By Andrew Czyzewski
In neonates with probable sepsis or meningitis, a realtime polymerase chain reaction (PCR) assay specific for a virulence gene in Streptococcus agalactiae is superior to standard bacterial culture identification, results of a pathology study show.
"The method is rapid, sensitive, specific and reproducible," say Aruni de Zoysa (Health Protection Agency, London, UK) and colleagues, adding that it is "an attractive option to supplement culture-based tests."
S. agalactiae [Lancefield group B Streptococcus (GBS)] is the leading cause of sepsis, pneumonia, and meningitis in neonates. GBS is a commensal of the genitourinary and gastrointestinal tract and is carried by 20-30% of pregnant women in the UK. Vertical transmission to the infant occurs in 50% of deliveries involving colonized women, and 1-3% of colonized neonates go on to develop invasive disease.
The incidence of early-onset disease in the world ranges from 0.5 to four cases per 1000 live births. Severe early-onset disease (occurring in the first 6 days of life) usually presents as pneumonia, septicemia, or meningitis, and has a case fatality rate of around 12.1%.
Diagnosis of GBS infection in the newborn by conventional culture methods is time-consuming and unreliable. In the absence of an available vaccine against GBS, rapid, sensitive, and specific detection of the organism is crucial for effective management of disease and for reducing the risk for mortality, particularly in the newborn.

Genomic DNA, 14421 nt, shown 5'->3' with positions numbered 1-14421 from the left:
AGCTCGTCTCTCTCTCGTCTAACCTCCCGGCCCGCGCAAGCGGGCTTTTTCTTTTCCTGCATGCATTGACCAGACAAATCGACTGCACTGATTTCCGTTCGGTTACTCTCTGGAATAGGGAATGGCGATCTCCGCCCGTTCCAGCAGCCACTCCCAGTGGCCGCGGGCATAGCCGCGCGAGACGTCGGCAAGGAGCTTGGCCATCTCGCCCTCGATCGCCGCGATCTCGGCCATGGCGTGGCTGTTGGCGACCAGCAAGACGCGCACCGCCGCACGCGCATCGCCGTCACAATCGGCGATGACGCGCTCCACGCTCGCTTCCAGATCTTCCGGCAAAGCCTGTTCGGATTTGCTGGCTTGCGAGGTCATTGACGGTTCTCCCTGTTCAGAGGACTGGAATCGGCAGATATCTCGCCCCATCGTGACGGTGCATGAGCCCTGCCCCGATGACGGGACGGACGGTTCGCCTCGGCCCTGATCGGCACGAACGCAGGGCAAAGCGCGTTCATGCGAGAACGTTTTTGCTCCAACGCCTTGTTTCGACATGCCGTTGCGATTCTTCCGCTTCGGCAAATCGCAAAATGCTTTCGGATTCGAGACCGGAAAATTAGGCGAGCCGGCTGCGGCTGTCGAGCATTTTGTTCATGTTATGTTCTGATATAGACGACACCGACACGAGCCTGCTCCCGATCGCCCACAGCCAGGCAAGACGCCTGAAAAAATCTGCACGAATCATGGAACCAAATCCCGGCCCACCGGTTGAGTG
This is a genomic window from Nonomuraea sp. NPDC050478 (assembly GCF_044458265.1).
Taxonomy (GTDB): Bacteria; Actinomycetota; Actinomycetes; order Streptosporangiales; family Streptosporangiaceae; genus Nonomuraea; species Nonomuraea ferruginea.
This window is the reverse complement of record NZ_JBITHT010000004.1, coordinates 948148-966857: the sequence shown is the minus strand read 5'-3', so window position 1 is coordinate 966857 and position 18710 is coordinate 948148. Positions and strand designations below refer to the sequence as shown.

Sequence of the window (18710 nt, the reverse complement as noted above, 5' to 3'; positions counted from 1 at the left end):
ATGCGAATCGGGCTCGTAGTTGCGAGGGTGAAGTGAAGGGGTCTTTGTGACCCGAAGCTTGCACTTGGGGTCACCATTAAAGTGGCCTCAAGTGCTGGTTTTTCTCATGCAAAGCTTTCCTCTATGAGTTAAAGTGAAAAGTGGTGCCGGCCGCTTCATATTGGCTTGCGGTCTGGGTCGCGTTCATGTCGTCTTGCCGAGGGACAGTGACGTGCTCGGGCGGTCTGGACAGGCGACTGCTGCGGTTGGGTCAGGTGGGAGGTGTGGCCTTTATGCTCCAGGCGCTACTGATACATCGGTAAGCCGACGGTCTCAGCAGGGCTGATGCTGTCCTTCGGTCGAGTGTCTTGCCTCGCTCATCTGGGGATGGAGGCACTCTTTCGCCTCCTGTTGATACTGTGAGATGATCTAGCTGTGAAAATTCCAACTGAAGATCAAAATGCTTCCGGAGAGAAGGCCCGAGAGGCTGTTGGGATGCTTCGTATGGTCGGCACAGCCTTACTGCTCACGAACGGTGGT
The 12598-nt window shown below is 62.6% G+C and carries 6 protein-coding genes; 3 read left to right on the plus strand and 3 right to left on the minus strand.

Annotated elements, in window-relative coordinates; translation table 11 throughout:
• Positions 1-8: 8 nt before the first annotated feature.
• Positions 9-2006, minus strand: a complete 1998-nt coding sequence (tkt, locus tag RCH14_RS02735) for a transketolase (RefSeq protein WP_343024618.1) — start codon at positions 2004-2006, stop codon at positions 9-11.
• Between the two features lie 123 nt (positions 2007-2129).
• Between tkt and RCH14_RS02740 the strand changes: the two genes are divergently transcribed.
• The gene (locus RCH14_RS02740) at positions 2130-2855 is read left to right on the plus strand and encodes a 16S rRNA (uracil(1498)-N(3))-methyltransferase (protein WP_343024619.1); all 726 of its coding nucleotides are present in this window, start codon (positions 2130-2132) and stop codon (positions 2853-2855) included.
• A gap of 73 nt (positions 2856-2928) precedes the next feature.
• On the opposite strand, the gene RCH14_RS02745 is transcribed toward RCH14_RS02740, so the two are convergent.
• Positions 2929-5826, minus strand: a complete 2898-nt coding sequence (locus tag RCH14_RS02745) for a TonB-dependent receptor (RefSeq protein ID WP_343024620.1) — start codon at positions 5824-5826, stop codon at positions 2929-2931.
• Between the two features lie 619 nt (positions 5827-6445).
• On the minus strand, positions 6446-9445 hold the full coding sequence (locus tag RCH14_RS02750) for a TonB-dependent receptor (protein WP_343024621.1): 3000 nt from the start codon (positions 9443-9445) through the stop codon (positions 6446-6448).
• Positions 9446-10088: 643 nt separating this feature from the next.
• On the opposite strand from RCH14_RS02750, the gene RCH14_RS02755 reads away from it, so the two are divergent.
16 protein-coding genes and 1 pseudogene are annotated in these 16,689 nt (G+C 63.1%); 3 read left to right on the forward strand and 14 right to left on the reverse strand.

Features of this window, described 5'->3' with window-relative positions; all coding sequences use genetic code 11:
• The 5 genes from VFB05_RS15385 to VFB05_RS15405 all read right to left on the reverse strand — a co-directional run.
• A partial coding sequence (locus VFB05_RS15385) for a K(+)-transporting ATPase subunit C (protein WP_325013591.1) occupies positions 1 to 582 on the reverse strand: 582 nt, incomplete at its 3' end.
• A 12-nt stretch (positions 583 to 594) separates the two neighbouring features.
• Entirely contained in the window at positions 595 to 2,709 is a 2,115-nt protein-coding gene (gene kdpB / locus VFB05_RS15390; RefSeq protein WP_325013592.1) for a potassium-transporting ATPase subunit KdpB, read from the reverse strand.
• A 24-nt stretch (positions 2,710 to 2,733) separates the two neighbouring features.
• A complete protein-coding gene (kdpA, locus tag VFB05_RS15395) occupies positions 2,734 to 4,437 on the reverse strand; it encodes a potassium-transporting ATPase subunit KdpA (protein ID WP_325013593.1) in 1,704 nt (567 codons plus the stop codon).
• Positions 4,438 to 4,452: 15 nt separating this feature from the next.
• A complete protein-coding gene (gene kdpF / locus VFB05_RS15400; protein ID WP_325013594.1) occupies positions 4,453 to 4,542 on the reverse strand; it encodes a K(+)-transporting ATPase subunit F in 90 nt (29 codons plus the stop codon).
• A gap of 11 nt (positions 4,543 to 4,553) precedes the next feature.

The team therefore developed a realtime PCR assay targeting the cyl virulent gene cluster, which is responsible for expression of hemolysin.
They analyzed a total of 110 blood culture-negative samples (75 cerebrospinal fluid [CSF] and 35 ethylenediaminetetraacetic acid [EDTA] blood samples) from neonates with probable GBS sepsis or meningitis.
Of these clinical samples, 18 (16.4%) were positive: 16 (21.3%) of the 75 CSF samples and two (5.7%) of the 35 EDTA blood samples.
PCR appeared to be more sensitive than culture because it does not rely on the presence of viable organisms. In addition, PCR can provide results in less than 2 hours from receipt of sample. The sensitivity of the assay required at least 10 bacterial cells to exist in 5 µl of extracted sample.
In a specificity panel comprising 58 isolates (21 species of streptococci and 37 other bacterial species - common pathogens associated with sepsis), PCR returned negative results demonstrating 100% specificity for GBS.
"Overall, this real-time PCR assay was shown to be superior to culture methods for detection of GBS from CSF and EDTA blood samples," de Zoysa et al said.
They add that it "could be an invaluable tool in the rapid diagnosis of GBS and may improve our ability to detect and manage GBS, particularly in intrapartum and neonatal settings."
The research is published in the Journal of Medical Microbiology.
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